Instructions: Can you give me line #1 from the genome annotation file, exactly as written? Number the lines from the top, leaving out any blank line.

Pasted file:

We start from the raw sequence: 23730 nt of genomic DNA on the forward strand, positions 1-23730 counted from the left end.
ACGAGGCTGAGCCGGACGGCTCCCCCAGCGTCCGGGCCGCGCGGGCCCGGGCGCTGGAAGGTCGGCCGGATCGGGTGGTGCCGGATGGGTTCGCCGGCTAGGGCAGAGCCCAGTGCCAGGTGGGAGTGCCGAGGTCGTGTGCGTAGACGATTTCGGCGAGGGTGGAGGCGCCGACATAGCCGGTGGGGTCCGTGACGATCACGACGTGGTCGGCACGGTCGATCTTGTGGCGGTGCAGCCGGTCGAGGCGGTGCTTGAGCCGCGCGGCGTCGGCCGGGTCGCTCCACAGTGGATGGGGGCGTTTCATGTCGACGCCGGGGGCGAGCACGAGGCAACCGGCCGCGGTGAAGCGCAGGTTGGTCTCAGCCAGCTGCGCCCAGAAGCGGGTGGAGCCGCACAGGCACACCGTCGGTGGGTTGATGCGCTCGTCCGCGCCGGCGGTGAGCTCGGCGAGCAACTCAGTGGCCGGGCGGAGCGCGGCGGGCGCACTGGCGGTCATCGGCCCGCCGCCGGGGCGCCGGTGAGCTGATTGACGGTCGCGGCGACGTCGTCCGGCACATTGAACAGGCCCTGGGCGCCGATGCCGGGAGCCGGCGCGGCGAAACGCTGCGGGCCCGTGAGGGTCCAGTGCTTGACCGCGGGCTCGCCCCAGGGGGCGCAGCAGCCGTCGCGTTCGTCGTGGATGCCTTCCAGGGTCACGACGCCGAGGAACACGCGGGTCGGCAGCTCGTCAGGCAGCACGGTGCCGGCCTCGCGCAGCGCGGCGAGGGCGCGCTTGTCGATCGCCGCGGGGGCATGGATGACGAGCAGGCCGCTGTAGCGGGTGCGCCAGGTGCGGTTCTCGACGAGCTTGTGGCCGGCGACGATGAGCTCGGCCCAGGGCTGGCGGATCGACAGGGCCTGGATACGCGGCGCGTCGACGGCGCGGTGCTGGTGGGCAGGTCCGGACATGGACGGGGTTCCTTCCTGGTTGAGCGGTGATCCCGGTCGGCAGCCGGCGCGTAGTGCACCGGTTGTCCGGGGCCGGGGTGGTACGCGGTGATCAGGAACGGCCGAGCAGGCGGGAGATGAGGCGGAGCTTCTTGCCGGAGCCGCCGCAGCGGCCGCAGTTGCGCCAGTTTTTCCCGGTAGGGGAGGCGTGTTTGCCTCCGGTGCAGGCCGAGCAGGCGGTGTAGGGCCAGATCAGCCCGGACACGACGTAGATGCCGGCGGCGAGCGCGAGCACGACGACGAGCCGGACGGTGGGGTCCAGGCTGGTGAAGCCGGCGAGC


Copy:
We start from the raw sequence: 23730 nt of genomic DNA on the forward strand, positions 1-23730 counted from the left end.